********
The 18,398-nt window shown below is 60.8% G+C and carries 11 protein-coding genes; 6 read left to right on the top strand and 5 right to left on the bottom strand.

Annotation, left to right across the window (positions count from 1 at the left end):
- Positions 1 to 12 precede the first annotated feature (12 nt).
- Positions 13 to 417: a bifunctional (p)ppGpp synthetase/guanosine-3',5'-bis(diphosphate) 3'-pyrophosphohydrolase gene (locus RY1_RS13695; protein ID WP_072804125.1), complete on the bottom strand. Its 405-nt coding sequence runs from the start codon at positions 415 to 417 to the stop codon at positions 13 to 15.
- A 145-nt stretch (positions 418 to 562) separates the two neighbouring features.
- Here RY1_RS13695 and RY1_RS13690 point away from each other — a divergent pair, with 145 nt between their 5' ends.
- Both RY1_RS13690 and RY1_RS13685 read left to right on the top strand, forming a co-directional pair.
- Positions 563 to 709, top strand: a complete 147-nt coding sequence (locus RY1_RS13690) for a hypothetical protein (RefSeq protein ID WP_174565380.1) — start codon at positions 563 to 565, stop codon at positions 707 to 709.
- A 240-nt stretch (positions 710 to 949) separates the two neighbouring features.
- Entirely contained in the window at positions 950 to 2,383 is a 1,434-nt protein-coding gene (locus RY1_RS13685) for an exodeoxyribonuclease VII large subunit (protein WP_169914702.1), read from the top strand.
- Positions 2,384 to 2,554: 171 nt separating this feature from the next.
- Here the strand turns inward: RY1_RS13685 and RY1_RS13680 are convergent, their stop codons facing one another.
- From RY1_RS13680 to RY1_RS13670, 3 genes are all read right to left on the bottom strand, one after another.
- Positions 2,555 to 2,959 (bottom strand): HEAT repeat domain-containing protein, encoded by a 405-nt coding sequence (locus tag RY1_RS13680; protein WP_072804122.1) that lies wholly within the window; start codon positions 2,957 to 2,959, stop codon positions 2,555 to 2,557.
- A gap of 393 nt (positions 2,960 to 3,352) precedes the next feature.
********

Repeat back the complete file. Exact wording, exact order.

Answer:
The 18,398-nt window shown below is 60.8% G+C and carries 11 protein-coding genes; 6 read left to right on the top strand and 5 right to left on the bottom strand.

Annotation, left to right across the window (positions count from 1 at the left end):
- Positions 1 to 12 precede the first annotated feature (12 nt).
- Positions 13 to 417: a bifunctional (p)ppGpp synthetase/guanosine-3',5'-bis(diphosphate) 3'-pyrophosphohydrolase gene (locus RY1_RS13695; protein ID WP_072804125.1), complete on the bottom strand. Its 405-nt coding sequence runs from the start codon at positions 415 to 417 to the stop codon at positions 13 to 15.
- A 145-nt stretch (positions 418 to 562) separates the two neighbouring features.
- Here RY1_RS13695 and RY1_RS13690 point away from each other — a divergent pair, with 145 nt between their 5' ends.
- Both RY1_RS13690 and RY1_RS13685 read left to right on the top strand, forming a co-directional pair.
- Positions 563 to 709, top strand: a complete 147-nt coding sequence (locus RY1_RS13690) for a hypothetical protein (RefSeq protein ID WP_174565380.1) — start codon at positions 563 to 565, stop codon at positions 707 to 709.
- A 240-nt stretch (positions 710 to 949) separates the two neighbouring features.
- Entirely contained in the window at positions 950 to 2,383 is a 1,434-nt protein-coding gene (locus RY1_RS13685) for an exodeoxyribonuclease VII large subunit (protein WP_169914702.1), read from the top strand.
- Positions 2,384 to 2,554: 171 nt separating this feature from the next.
- Here the strand turns inward: RY1_RS13685 and RY1_RS13680 are convergent, their stop codons facing one another.
- From RY1_RS13680 to RY1_RS13670, 3 genes are all read right to left on the bottom strand, one after another.
- Positions 2,555 to 2,959 (bottom strand): HEAT repeat domain-containing protein, encoded by a 405-nt coding sequence (locus tag RY1_RS13680; protein WP_072804122.1) that lies wholly within the window; start codon positions 2,957 to 2,959, stop codon positions 2,555 to 2,557.
- A gap of 393 nt (positions 2,960 to 3,352) precedes the next feature.